Daryl Smith
Sadako and the Thousand Cranes

Peace Park
NE Pacific Street and NE 40th Street

Gift to the City. Commissioned and paid for by a grant from Fratelli's Ice Cream.

A life size statue of Sadako Sasaki forms the centerpiece of the University District's Peace Park. Sadako was two years old and living in Hiroshima when the atomic bomb was dropped on August 6, 1945. Ten years later she was diagnosed with radiation-related leukemia and admitted to the hospital during the first months of 1955. She whiled away the hours determined to create one thousand paper cranes, an act which, according to local folklore, would grant her one wish. Sadako died only eight months later but her story has served as an inspiration for harmony and concord ever since.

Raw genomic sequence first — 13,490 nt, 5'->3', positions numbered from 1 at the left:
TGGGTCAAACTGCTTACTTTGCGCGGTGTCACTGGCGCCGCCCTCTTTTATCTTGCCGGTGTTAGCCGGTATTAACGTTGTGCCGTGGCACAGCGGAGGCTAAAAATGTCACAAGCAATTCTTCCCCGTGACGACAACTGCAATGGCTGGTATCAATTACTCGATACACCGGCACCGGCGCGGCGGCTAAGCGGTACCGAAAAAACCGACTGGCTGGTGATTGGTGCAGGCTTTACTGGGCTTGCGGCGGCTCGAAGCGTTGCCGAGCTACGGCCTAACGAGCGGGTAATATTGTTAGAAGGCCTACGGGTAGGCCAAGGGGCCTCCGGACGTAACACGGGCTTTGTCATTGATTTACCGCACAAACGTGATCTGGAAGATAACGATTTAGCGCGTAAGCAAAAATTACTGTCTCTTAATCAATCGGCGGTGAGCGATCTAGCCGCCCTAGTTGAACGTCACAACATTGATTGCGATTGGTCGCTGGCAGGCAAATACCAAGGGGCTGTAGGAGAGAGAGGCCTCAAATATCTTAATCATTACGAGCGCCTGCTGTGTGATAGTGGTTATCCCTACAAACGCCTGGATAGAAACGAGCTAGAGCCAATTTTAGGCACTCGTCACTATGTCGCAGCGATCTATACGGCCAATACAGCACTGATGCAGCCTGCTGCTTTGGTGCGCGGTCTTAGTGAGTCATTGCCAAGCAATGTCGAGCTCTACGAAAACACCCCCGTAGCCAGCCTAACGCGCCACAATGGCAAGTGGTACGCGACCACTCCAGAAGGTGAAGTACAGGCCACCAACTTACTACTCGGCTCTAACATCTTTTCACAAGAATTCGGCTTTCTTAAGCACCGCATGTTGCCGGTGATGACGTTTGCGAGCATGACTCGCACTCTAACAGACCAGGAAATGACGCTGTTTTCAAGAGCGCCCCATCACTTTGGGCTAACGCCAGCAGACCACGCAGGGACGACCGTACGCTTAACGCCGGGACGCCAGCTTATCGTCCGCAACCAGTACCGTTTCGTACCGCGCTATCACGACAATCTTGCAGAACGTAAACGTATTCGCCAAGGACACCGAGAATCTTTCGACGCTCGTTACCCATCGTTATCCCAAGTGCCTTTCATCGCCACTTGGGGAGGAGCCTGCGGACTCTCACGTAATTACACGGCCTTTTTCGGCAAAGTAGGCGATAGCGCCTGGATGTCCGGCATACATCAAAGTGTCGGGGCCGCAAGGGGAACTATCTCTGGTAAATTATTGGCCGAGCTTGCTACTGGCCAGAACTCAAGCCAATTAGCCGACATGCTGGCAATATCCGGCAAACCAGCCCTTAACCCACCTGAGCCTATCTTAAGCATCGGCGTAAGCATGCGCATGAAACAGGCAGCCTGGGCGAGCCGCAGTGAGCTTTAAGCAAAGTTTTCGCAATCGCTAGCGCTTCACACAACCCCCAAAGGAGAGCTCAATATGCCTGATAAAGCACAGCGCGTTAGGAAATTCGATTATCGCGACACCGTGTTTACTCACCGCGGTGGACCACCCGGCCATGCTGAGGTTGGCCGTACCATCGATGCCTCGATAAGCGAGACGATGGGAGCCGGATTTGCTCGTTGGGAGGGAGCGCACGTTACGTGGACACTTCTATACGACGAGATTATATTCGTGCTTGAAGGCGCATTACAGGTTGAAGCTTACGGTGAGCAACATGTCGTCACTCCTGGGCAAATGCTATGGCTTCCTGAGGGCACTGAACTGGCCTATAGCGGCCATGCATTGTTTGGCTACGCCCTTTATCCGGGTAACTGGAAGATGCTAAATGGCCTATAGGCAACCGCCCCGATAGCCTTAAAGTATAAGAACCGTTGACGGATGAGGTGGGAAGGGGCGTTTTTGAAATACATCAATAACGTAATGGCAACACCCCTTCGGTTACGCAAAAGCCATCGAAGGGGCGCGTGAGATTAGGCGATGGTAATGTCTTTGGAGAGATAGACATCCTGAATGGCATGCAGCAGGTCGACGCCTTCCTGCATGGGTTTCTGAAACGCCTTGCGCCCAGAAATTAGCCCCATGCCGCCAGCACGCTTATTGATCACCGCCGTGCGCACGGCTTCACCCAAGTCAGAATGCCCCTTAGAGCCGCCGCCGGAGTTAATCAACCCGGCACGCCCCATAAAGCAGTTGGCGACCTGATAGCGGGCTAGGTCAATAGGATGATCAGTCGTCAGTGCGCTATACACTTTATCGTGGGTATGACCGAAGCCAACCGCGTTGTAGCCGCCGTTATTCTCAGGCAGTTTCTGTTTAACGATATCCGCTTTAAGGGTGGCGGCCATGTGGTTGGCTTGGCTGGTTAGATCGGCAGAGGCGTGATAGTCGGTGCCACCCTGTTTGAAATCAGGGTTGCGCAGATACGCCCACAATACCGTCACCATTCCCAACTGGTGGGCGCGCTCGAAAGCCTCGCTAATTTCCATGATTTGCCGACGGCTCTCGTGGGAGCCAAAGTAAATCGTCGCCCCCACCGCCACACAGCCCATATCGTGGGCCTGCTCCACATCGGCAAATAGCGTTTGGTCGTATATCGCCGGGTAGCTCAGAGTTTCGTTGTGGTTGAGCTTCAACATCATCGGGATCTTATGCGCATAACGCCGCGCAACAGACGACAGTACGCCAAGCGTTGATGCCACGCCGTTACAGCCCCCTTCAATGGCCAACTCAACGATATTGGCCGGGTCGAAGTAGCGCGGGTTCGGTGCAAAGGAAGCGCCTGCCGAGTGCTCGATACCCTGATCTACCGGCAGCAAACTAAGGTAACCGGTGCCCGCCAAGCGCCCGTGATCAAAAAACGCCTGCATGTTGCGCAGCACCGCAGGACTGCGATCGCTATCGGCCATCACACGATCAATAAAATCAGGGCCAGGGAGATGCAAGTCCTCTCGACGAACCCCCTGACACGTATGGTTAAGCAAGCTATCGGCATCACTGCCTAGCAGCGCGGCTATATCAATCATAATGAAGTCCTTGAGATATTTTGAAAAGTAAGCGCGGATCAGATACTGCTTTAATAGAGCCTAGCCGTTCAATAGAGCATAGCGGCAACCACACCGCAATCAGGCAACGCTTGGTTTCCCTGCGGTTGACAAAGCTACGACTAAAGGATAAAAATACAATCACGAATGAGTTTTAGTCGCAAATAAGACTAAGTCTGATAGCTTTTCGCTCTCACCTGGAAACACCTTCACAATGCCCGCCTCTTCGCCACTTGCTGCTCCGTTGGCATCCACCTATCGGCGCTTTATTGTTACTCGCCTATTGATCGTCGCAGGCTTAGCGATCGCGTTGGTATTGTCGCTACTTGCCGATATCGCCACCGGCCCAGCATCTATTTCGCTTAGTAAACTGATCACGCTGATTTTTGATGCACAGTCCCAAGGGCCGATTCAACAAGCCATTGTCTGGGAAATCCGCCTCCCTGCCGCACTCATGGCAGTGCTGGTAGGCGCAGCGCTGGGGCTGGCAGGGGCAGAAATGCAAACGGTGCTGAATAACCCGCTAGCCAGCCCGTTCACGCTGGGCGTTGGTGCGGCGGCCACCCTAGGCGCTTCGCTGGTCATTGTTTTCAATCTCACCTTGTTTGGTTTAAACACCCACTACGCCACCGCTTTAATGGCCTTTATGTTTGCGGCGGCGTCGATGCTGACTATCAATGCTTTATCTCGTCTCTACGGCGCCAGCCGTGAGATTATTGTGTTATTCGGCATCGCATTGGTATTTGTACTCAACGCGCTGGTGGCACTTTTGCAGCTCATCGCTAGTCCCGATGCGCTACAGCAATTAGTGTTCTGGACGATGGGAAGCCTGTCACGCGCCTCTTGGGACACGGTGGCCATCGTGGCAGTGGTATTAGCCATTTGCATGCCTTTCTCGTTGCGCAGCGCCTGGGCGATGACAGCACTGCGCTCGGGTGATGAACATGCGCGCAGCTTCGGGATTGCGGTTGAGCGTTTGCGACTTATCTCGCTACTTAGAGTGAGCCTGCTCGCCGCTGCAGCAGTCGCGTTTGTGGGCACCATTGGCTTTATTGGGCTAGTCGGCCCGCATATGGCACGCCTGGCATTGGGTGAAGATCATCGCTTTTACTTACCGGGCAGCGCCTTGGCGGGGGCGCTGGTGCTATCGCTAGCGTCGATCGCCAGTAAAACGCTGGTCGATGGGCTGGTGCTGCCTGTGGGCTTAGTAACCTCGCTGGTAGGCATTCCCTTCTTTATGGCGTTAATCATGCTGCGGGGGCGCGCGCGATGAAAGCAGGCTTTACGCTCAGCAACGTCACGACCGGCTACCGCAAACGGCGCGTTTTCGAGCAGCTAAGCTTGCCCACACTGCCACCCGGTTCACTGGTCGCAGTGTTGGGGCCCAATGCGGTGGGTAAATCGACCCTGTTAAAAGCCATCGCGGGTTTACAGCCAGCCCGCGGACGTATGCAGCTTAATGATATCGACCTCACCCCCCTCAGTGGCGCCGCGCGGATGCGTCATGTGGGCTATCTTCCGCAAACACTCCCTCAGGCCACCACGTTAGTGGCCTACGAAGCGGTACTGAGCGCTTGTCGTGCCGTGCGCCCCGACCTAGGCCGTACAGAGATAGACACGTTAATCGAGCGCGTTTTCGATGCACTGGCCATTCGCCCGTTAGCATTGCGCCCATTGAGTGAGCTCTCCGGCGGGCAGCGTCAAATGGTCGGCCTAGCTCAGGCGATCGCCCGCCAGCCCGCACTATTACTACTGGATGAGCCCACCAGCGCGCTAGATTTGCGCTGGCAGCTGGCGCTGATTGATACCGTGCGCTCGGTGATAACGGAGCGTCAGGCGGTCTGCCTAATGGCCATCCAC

Peace Park is an apt location for the sculptural tribute to Sadako. Surrounded by grass, rocks and other elements, the bronze sculpture of the girl holds a large folded crane up to the sky with one hand, a small smile on her face. The park was the dream of Dr. Floyd Schmoe. He won the Hiroshima Peace Prize in 1998 and used the award money to clear a small lot near the University of Washington. Wrecked cars, garbage, and brush were removed to create a natural monument that serves as a memorial to victims of war and as a lasting tribute to peace.